Morphology and Aetiology
The term spontaneous intracerebral haemorrhage refers to all varieties of bleeding into the cerebral parenchyma in which trauma or other exogenous factors do not play an essential part (D. Russell 1954) although haemorrhages from ruptured aneurysms and arteriovenous malformations have also been excluded by some authors (Johansson and Melin 1960; Walter and Schütte 1965; Vanderark and Kahn 1968; Benes et al. 1972), as have intracerebral haematomas from brain tumours by others (Grote et al. 1970). Although modern CT methods permit accurate identification of small intracerebral bleedings, only significantly large haemorrhages exceeding 2 – 3 cm in diameter in the cerebrum and cerebellum and 1.5 cm in the brains stem which are not due to trauma or neonatal damage will be considered (Russell 1954; Jellinger 1977).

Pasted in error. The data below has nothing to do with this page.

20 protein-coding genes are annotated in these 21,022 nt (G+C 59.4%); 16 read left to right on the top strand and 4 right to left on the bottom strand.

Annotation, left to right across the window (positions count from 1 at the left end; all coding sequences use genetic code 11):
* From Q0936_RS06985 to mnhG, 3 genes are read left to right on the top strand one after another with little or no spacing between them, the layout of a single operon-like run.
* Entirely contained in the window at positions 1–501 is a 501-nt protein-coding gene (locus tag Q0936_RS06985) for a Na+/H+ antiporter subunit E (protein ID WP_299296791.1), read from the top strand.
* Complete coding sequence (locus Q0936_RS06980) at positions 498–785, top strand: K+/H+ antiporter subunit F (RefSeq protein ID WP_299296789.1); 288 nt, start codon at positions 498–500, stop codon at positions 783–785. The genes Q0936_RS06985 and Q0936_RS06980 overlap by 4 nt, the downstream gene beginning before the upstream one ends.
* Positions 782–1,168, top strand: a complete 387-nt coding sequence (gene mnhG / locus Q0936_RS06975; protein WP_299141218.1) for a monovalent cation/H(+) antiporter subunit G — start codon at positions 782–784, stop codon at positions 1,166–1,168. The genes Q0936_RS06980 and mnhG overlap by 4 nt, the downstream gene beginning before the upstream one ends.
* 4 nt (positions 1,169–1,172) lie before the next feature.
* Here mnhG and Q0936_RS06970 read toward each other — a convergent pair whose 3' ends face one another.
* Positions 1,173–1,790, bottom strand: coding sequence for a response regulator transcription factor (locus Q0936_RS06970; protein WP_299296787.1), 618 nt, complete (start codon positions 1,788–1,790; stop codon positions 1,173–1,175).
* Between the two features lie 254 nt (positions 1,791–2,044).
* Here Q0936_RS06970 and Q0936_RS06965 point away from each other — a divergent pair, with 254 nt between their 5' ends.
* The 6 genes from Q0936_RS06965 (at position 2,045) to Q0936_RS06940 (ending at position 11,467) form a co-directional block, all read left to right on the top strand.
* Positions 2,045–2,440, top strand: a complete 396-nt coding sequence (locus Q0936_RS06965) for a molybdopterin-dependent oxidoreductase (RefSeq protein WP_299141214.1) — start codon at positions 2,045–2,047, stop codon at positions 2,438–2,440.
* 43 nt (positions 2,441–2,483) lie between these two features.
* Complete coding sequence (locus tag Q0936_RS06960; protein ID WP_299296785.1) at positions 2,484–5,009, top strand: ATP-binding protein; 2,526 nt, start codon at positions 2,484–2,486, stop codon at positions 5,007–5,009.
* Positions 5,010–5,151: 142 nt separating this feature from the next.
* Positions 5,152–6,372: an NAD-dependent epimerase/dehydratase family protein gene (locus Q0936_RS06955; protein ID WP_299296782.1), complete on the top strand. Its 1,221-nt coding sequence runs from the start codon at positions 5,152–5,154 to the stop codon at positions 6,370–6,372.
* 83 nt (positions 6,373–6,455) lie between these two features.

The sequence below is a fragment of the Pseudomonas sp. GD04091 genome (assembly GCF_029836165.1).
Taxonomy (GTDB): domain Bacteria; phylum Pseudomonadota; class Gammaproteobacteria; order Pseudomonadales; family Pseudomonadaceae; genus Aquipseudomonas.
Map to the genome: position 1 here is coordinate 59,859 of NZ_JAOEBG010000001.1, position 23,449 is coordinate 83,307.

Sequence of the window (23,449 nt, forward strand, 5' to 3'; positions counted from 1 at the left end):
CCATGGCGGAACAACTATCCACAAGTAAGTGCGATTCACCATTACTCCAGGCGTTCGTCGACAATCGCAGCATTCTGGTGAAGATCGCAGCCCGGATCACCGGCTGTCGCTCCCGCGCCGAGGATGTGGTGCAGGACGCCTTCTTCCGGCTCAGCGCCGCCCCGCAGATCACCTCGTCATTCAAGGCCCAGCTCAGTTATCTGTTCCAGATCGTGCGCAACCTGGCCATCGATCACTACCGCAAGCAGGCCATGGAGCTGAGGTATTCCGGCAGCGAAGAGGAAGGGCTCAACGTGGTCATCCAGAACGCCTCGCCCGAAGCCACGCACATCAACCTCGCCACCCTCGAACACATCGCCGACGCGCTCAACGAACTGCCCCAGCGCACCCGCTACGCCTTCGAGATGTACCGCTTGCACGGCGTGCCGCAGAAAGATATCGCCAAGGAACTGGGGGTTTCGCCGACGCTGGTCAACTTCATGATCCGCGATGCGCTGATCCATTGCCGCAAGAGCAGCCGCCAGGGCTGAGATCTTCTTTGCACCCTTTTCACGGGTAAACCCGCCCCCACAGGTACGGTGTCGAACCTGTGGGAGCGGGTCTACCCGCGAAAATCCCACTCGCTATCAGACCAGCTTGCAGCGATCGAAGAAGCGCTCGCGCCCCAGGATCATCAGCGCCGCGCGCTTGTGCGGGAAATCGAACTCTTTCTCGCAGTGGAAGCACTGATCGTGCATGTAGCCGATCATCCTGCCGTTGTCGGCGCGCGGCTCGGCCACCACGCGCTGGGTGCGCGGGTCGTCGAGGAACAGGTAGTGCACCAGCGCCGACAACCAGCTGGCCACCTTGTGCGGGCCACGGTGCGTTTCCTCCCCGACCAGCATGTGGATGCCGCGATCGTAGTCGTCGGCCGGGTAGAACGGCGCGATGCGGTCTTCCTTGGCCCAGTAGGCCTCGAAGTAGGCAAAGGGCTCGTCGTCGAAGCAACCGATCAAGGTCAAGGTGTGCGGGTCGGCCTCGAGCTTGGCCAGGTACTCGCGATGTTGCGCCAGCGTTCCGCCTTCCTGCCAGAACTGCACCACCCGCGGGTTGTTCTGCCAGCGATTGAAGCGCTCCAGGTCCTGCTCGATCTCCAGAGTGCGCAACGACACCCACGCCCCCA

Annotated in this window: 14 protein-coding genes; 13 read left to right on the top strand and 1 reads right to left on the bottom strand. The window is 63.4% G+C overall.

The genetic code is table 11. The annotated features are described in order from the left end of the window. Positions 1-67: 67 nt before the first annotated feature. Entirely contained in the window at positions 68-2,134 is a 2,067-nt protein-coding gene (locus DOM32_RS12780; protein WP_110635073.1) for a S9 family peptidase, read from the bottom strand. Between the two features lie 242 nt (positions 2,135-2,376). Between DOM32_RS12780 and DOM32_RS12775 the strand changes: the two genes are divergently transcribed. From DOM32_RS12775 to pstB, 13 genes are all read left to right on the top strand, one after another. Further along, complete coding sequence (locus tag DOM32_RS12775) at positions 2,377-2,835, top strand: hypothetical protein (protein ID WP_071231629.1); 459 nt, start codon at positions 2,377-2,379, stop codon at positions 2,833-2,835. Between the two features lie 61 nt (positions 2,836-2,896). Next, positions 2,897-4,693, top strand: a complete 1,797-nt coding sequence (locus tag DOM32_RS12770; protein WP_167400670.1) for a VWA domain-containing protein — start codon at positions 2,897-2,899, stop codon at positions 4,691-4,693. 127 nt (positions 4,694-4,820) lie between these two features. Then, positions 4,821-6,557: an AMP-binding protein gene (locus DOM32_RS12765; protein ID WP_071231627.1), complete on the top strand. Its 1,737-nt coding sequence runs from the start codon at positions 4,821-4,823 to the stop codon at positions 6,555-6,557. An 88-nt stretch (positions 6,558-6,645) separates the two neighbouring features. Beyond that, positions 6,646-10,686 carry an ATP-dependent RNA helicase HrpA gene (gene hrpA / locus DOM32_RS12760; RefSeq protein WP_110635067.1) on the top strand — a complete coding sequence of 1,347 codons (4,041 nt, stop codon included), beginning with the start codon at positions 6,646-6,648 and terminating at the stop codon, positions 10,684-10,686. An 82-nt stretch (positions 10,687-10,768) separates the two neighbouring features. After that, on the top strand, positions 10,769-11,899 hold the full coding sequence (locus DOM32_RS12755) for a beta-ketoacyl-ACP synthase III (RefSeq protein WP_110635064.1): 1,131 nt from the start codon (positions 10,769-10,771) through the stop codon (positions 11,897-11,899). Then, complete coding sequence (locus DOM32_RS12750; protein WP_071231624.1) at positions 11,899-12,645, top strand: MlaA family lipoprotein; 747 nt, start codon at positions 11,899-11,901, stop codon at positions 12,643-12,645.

KeywordsPermeability Lymphoma Foam Warfarin Meningitis
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